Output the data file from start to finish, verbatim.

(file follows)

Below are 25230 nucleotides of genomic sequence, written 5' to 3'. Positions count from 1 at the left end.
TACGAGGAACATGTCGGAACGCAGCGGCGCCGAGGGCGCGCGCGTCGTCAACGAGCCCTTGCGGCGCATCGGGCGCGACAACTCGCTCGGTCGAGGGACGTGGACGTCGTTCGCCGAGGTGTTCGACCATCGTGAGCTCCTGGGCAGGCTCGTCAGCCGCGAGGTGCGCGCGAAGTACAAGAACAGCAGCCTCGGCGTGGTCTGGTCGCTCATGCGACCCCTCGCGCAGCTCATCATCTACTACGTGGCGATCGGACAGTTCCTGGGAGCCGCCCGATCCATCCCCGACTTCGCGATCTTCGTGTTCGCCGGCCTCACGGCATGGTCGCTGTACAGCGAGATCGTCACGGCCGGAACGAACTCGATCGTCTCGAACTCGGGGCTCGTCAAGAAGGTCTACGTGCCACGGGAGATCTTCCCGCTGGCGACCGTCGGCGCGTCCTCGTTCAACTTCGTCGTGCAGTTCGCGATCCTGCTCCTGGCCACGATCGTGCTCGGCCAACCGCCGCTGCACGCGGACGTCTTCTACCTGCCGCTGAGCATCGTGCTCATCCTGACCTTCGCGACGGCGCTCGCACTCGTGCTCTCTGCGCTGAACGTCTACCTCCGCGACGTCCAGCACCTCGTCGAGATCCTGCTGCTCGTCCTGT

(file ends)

Below are 25230 nucleotides of genomic sequence, written 5' to 3'. Positions count from 1 at the left end.
TACGAGGAACATGTCGGAACGCAGCGGCGCCGAGGGCGCGCGCGTCGTCAACGAGCCCTTGCGGCGCATCGGGCGCGACAACTCGCTCGGTCGAGGGACGTGGACGTCGTTCGCCGAGGTGTTCGACCATCGTGAGCTCCTGGGCAGGCTCGTCAGCCGCGAGGTGCGCGCGAAGTACAAGAACAGCAGCCTCGGCGTGGTCTGGTCGCTCATGCGACCCCTCGCGCAGCTCATCATCTACTACGTGGCGATCGGACAGTTCCTGGGAGCCGCCCGATCCATCCCCGACTTCGCGATCTTCGTGTTCGCCGGCCTCACGGCATGGTCGCTGTACAGCGAGATCGTCACGGCCGGAACGAACTCGATCGTCTCGAACTCGGGGCTCGTCAAGAAGGTCTACGTGCCACGGGAGATCTTCCCGCTGGCGACCGTCGGCGCGTCCTCGTTCAACTTCGTCGTGCAGTTCGCGATCCTGCTCCTGGCCACGATCGTGCTCGGCCAACCGCCGCTGCACGCGGACGTCTTCTACCTGCCGCTGAGCATCGTGCTCATCCTGACCTTCGCGACGGCGCTCGCACTCGTGCTCTCTGCGCTGAACGTCTACCTCCGCGACGTCCAGCACCTCGTCGAGATCCTGCTGCTCGTCCTGT